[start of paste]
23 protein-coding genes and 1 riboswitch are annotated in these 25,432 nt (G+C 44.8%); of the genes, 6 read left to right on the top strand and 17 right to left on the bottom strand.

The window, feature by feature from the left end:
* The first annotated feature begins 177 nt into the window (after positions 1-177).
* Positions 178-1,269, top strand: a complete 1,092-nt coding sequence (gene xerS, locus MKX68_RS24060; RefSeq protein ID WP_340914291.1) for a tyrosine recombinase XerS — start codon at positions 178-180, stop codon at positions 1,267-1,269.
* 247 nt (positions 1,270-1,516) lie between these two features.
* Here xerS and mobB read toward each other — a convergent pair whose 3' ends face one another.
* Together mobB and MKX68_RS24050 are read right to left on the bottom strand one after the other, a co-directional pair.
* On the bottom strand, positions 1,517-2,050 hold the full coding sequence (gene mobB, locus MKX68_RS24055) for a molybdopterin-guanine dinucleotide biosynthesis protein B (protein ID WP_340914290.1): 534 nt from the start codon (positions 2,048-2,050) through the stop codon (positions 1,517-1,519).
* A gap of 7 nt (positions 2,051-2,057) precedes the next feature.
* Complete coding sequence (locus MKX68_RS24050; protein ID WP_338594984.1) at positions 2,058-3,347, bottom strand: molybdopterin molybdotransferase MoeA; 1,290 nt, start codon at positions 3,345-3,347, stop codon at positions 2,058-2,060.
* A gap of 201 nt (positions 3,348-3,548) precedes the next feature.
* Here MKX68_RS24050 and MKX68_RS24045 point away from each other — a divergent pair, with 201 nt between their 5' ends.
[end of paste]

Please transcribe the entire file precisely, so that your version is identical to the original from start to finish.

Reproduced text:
23 protein-coding genes and 1 riboswitch are annotated in these 25,432 nt (G+C 44.8%); of the genes, 6 read left to right on the top strand and 17 right to left on the bottom strand.

The window, feature by feature from the left end:
* The first annotated feature begins 177 nt into the window (after positions 1-177).
* Positions 178-1,269, top strand: a complete 1,092-nt coding sequence (gene xerS, locus MKX68_RS24060; RefSeq protein ID WP_340914291.1) for a tyrosine recombinase XerS — start codon at positions 178-180, stop codon at positions 1,267-1,269.
* 247 nt (positions 1,270-1,516) lie between these two features.
* Here xerS and mobB read toward each other — a convergent pair whose 3' ends face one another.
* Together mobB and MKX68_RS24050 are read right to left on the bottom strand one after the other, a co-directional pair.
* On the bottom strand, positions 1,517-2,050 hold the full coding sequence (gene mobB, locus MKX68_RS24055) for a molybdopterin-guanine dinucleotide biosynthesis protein B (protein ID WP_340914290.1): 534 nt from the start codon (positions 2,048-2,050) through the stop codon (positions 1,517-1,519).
* A gap of 7 nt (positions 2,051-2,057) precedes the next feature.
* Complete coding sequence (locus MKX68_RS24050; protein ID WP_338594984.1) at positions 2,058-3,347, bottom strand: molybdopterin molybdotransferase MoeA; 1,290 nt, start codon at positions 3,345-3,347, stop codon at positions 2,058-2,060.
* A gap of 201 nt (positions 3,348-3,548) precedes the next feature.
* Here MKX68_RS24050 and MKX68_RS24045 point away from each other — a divergent pair, with 201 nt between their 5' ends.